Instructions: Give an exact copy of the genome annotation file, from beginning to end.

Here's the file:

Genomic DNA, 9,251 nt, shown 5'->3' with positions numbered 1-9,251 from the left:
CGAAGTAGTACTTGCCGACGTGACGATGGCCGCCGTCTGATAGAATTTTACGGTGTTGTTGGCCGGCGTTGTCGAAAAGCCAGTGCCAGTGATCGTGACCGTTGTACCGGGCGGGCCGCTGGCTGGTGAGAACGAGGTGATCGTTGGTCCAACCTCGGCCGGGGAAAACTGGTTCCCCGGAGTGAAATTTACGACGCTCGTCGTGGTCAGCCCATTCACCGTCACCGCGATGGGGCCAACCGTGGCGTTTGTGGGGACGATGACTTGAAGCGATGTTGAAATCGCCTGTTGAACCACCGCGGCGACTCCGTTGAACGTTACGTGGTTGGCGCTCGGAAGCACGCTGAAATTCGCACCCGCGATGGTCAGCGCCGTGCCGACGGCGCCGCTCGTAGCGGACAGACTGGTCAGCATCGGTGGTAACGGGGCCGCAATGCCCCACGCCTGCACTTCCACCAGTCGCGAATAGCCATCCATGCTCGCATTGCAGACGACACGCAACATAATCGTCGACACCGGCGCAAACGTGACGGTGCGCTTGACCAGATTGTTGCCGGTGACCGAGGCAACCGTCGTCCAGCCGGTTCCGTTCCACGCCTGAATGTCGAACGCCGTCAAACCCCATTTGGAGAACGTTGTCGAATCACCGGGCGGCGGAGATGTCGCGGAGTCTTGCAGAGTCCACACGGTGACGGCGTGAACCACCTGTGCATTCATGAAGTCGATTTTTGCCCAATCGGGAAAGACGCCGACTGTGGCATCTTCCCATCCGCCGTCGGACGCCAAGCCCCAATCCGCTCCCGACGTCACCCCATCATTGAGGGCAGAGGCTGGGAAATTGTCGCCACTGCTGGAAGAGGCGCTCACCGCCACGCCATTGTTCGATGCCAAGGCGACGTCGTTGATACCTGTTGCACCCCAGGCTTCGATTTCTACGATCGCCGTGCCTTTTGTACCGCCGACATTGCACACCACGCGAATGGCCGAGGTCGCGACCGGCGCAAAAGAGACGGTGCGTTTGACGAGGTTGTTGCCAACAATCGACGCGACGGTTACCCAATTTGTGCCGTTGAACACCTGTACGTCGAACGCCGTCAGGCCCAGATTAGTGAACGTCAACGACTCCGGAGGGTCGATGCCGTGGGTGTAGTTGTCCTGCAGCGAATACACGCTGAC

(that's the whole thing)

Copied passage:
Genomic DNA, 9,251 nt, shown 5'->3' with positions numbered 1-9,251 from the left:
CGAAGTAGTACTTGCCGACGTGACGATGGCCGCCGTCTGATAGAATTTTACGGTGTTGTTGGCCGGCGTTGTCGAAAAGCCAGTGCCAGTGATCGTGACCGTTGTACCGGGCGGGCCGCTGGCTGGTGAGAACGAGGTGATCGTTGGTCCAACCTCGGCCGGGGAAAACTGGTTCCCCGGAGTGAAATTTACGACGCTCGTCGTGGTCAGCCCATTCACCGTCACCGCGATGGGGCCAACCGTGGCGTTTGTGGGGACGATGACTTGAAGCGATGTTGAAATCGCCTGTTGAACCACCGCGGCGACTCCGTTGAACGTTACGTGGTTGGCGCTCGGAAGCACGCTGAAATTCGCACCCGCGATGGTCAGCGCCGTGCCGACGGCGCCGCTCGTAGCGGACAGACTGGTCAGCATCGGTGGTAACGGGGCCGCAATGCCCCACGCCTGCACTTCCACCAGTCGCGAATAGCCATCCATGCTCGCATTGCAGACGACACGCAACATAATCGTCGACACCGGCGCAAACGTGACGGTGCGCTTGACCAGATTGTTGCCGGTGACCGAGGCAACCGTCGTCCAGCCGGTTCCGTTCCACGCCTGAATGTCGAACGCCGTCAAACCCCATTTGGAGAACGTTGTCGAATCACCGGGCGGCGGAGATGTCGCGGAGTCTTGCAGAGTCCACACGGTGACGGCGTGAACCACCTGTGCATTCATGAAGTCGATTTTTGCCCAATCGGGAAAGACGCCGACTGTGGCATCTTCCCATCCGCCGTCGGACGCCAAGCCCCAATCCGCTCCCGACGTCACCCCATCATTGAGGGCAGAGGCTGGGAAATTGTCGCCACTGCTGGAAGAGGCGCTCACCGCCACGCCATTGTTCGATGCCAAGGCGACGTCGTTGATACCTGTTGCACCCCAGGCTTCGATTTCTACGATCGCCGTGCCTTTTGTACCGCCGACATTGCACACCACGCGAATGGCCGAGGTCGCGACCGGCGCAAAAGAGACGGTGCGTTTGACGAGGTTGTTGCCAACAATCGACGCGACGGTTACCCAATTTGTGCCGTTGAACACCTGTACGTCGAACGCCGTCAGGCCCAGATTAGTGAACGTCAACGACTCCGGAGGGTCGATGCCGTGGGTGTAGTTGTCCTGCAGCGAATACACGCTGAC